The Final Four has become too big of an event to ever become old hat, but let's just say that the CBS crew that will telecast this year's event has developed a comfort level with the games and the surroundings.
That doesn't mean that coordinating producer Bob Dekas, who will head up the production team that telecasts this year's event Saturday and Monday from Indianapolis, doesn't get surprised.
Dekas was in Birmingham last weekend when Arizona unceremoniously bounced Kansas, the heavyweight favorite, from the proceedings at least three rounds earlier than most projected.
"It was a big shock for us to lose Kansas. I think we felt that was going to be a big story for us, but there are others," said Dekas the other night.
Indeed, there will be other stories, from Arizona's giant-killer act to the chance for Kentucky to repeat, from North Carolina's rebound from the near-dead to Minnesota's introduction to the big time.
And the spot, the RCA Dome, is a good one, Dekas said. He visited the dome in November for a preseason doubleheader and was shocked at the level of interest.
"People are basketball-crazy there and that can only help the broadcast. This was only an opening doubleheader and the place was sold out. It's really a great place for basketball," said Dekas.
Dekas has a steady team at his disposal, with director Bob Fishman, one of the best in the business, at his side in the truck.
For this year's Final Four, Dekas has planned to add a second super slo-mo camera, in addition to the one that is manned at the half-court spot where announcers Jim Nantz and Billy Packer will sit. The second camera, to be posted low in the end zone of the RCA Dome, should provide isolation shots of players as well as zone defenses.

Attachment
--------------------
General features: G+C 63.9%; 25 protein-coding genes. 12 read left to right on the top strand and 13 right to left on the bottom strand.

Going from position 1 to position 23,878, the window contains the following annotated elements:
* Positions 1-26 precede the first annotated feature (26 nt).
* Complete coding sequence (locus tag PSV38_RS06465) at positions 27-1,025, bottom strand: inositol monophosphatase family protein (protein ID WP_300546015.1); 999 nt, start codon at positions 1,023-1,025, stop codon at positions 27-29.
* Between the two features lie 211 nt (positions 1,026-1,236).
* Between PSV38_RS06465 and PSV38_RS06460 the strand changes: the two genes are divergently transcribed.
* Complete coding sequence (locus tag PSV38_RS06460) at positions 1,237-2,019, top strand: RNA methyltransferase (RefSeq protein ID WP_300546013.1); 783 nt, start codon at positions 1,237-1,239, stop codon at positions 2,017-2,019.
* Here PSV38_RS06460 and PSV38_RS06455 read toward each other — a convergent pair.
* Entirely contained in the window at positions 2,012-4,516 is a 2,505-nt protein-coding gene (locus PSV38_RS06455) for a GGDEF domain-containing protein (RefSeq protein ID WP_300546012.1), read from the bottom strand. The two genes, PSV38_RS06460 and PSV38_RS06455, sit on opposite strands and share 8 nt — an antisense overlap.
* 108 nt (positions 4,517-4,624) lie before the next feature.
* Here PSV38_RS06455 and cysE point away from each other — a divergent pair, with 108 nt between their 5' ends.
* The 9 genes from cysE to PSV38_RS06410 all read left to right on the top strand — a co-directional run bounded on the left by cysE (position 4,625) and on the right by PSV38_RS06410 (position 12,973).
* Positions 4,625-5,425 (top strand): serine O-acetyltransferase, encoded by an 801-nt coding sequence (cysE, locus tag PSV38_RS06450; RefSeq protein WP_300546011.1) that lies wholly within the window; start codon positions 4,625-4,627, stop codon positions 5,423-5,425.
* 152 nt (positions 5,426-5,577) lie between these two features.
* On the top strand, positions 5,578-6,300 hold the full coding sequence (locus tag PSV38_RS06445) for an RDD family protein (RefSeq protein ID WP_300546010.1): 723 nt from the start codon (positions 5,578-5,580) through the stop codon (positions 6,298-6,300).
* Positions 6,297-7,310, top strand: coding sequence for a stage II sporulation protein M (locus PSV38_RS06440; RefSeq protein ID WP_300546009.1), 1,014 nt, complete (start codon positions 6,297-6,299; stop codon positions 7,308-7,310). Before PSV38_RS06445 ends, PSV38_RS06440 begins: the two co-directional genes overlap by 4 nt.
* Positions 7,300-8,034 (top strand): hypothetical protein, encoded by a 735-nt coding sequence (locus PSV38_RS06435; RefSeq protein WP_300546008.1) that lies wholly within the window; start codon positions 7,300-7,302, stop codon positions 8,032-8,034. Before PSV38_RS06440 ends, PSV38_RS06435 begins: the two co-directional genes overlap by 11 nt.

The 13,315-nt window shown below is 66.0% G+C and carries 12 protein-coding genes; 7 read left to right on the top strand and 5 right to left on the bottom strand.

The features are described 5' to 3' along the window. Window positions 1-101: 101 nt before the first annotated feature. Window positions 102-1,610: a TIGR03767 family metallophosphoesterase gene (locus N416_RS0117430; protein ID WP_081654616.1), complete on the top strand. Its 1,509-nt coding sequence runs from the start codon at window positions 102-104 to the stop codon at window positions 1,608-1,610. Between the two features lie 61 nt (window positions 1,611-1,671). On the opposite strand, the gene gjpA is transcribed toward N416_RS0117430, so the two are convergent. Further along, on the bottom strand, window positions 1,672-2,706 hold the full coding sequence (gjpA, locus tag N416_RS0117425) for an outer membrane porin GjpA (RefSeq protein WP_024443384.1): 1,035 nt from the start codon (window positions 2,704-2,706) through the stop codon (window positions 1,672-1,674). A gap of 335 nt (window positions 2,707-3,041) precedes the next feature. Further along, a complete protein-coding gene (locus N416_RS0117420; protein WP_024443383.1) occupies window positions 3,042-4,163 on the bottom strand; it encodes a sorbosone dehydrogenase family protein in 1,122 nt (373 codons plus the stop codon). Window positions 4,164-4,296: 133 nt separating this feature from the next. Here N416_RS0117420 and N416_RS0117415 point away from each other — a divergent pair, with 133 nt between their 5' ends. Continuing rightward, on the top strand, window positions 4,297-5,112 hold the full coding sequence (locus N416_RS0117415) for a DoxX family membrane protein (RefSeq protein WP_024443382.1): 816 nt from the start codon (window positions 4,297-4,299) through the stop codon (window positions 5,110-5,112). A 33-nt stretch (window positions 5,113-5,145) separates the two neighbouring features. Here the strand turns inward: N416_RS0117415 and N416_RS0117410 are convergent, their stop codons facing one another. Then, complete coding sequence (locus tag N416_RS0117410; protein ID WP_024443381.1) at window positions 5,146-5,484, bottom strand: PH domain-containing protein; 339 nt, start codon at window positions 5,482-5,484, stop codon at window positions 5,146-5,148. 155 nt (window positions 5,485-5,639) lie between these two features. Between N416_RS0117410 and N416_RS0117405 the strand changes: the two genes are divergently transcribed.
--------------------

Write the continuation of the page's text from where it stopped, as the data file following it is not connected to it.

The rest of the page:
Dekas said the network has also added robotic cameras to be posted behind the backboards to give viewers slam dunk looks as well as other perspectives. Tune in Saturday and see if it all works.
The nominees are in
The latest Sports Emmy nominations were announced yesterday, and there were a few surprises among the bunch.
For one, the reigning winner for outstanding studio host, ESPN's Chris Berman, was shut out of the field, which consists of NBC's Greg Gumbel, Bob Costas and Jim Lampley and ESPN's Big Show duo of Dan Patrick and Keith Olbermann.
The other surprise was that ESPN's Dick Vitale was not nominated as best analyst. Instead, the nominees are Mary Carillo of CBS, Fox's Howie Long, Joe Morgan, who split time with both NBC and ESPN, the outspoken Johnny Miller of NBC, and Cris Collinsworth of NBC and HBO.
Costas was also nominated as best play-by-play announcer, along with NBC colleagues Dick Enberg and Marv Albert, Fox's Pat Summerall and ABC's Keith Jackson.
We'll have more nominees next week in this space.
Lots of bull
You've got to hand it to the folks at Fox. When they go bizarre, they do it mondo.
The network that brought you animals attacking each other and humans during the February sweeps, will provide the first live prime-time network rodeo event next Saturday, in the "Bullriders Only World Championship" from Las Vegas, with host Terry Bradshaw, a longtime cattleman himself.
We're told that the evening's highlight will be a "much anticipated" rematch between Terry Don West, the reigning Professional Rodeo Cowboys Association champion, and "Bodacious," a 2,100-pound load of tenderloin who is the only bull ever banned from competition for being too dangerous and described by Bradshaw as the "Michael Jordan of bulls."
West's challenge is to stay atop Bodacious for a mandatory eight seconds. Your challenge is to sit through the one-hour program without wondering what happened to your self-respect.
Channel 2 will have a live one-hour Orioles preview special at 8 tonight from Bohager's, with Sports Illustrated writer Tim Kurkjian on hand, along with a live shot with new shortstop Mike Bordick from Florida and a tribute to Jackie Robinson.
Pub Date: 3/27/97